Below are two fragments of thought on the idea of ‘breaking the same old ground’, something I think many of the people that stick around for a few years are confronted with from time to time. I’ve had to come to terms with it anyways, and one of the ways I do that, apparently, is through examination and pondering/dwelling on it until I kind of ‘understand it’ better. lol Think of it as a coping mechanism if you want to ‘organized’ them like this because, well, they’re unorganized, mostly frewwritten little streams of thought on the idea.
Sometimes I even get tired of my own vocabulary. A while back, there was a period of time I felt something like despair when I’d sit down to type or to write by hand because of constantly recurring words. Passion, strength, effort, power… words like these began to wear on me a little, reminding me every time they sprang from my fingertips that they had come from my head, my heart, my hands, countless times before. Every thing seemed exactly the same.
This is the curse of being , innately, naturally inclined to informally play the glass bead game and draw connections constantly, without end. This is the curse of seeing from a more objective perspective, seeing the long view and the bigger picture. This is the curse of remembering what’s been said before and seeing how the new things said are just variations.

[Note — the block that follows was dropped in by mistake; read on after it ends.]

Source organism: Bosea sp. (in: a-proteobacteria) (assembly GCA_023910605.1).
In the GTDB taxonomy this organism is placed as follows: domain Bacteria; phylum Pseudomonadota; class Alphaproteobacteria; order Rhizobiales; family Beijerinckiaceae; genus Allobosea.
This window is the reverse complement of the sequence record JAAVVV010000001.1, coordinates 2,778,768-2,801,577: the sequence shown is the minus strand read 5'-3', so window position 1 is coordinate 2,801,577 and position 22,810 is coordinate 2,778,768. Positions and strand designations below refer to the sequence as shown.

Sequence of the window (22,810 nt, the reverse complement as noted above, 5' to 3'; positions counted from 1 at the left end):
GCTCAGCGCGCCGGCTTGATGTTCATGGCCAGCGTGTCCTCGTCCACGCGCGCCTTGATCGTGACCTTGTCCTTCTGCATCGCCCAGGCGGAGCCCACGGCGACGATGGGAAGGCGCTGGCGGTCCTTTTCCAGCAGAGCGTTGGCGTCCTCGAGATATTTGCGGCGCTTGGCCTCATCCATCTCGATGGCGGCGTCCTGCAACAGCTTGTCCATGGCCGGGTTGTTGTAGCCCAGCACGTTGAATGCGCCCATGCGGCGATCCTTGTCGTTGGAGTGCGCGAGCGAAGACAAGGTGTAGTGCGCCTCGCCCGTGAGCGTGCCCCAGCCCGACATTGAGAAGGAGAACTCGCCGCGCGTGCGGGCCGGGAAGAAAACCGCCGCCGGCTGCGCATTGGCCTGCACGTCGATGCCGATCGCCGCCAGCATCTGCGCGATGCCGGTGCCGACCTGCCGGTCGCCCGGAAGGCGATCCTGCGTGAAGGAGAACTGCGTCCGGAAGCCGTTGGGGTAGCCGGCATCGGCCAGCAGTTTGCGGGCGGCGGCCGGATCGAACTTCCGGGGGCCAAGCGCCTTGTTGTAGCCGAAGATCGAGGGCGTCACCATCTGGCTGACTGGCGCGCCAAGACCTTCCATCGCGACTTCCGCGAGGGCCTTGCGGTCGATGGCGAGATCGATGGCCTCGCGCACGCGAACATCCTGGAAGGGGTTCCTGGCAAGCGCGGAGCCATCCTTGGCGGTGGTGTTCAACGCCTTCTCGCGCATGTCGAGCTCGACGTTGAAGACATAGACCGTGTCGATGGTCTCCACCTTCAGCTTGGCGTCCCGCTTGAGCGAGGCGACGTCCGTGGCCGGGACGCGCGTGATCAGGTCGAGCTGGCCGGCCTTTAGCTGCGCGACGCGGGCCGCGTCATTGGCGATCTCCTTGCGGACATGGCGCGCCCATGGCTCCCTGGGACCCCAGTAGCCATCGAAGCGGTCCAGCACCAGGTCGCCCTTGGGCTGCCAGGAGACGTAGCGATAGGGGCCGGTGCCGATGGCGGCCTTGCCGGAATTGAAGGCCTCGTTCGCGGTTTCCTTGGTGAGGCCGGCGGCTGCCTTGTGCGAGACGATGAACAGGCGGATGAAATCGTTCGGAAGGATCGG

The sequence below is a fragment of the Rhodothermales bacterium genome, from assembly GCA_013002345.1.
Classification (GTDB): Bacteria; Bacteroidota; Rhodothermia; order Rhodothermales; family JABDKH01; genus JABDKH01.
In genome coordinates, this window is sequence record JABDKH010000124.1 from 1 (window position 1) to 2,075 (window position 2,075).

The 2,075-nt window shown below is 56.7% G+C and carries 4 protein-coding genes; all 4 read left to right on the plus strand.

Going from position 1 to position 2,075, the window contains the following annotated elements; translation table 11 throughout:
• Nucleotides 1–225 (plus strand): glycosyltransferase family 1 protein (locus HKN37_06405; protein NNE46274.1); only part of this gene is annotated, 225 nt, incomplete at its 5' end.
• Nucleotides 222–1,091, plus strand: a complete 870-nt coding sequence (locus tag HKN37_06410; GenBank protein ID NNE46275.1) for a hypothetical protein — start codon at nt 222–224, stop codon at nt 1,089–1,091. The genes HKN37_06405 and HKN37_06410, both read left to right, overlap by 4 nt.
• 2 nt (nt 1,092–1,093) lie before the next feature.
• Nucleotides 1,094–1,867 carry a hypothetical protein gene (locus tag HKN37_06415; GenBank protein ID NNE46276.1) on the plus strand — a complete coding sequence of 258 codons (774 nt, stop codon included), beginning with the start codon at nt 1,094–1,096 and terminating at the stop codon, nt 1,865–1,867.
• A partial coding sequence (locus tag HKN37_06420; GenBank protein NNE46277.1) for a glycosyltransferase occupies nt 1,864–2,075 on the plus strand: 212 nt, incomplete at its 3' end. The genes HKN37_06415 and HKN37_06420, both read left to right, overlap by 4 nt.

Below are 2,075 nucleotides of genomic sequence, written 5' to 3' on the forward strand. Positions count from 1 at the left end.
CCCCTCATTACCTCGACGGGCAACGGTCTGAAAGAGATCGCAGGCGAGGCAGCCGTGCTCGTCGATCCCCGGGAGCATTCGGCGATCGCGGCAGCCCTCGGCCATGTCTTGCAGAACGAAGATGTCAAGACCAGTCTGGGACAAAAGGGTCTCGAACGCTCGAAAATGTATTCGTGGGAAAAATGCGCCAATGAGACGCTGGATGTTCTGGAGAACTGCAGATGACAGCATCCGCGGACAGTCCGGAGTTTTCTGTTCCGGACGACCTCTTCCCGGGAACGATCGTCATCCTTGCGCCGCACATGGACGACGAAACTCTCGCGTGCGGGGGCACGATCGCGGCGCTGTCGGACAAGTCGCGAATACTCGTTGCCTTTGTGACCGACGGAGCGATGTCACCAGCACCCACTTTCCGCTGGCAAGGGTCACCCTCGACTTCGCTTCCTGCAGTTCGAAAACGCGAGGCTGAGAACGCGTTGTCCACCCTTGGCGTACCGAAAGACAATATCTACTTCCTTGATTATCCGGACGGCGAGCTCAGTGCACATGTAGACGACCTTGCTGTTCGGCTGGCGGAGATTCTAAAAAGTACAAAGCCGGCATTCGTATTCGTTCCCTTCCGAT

Or… since the above is more about me than about the idea of bricking the same old ground, you could say this is the curse of experience, I suppose. A “been there, done that” mentality, expressed in dismissal of instances where people are exploring it as something new to them, because it’s not new to you. And if you have it, I know better than most that you’ve got to learn to deal with it.
Speaking for myself, I tend to lose a feel for any sense of purpose, satisfaction, meaning, or even desire (in certain contexts), and have found myself to be rather useless at times, when left to my own devices, cut off from the value of my own feelings and desires in relation to something simply because it feels so familiar, so stale.
People scoff at the old wolf and sheep anology now… and the way its refered to, as if it’s beneath them, is honestly something I sympathize with. Because really, for someone like me, it’s breaking the same old ground. I liked the change-up when Khaos used the idea of sharks and a shark tank. I adored Draeth’s pirhana lecture. But there are two things that I think of when it comes to things like this: the fishy metaphors are a different way of exploring the same thing, and for some people, the classics are fairly new to them.
The water-dwelling creatures, as with other spins on social dynamics, are fresher, newer, with a sense of originality to them – and I have to admit their appeal in that sense – and their novelty allows for more exploration, oppurtunities to see new dimensions and angles to ideas we might feel like we’ve explored inside awd out. And when I start to read something that uses the old school terms, it tends to temper my enthusiasm from the get-go simply for the lack of change in vocabulary.
But the thing to remember is that some of these have remained discarded for years, and resurrecting their use can bring the same sense of crisp, fresh perspective that a novel metaphor can. In addition to the fact that they still are new to a newcomer, lenses like that can also feel that way for the ones that’ve seen ’em used before. Half-familiar perhaps, but after being shunned and shut out for months or years, revisiting them is still a rediscovery.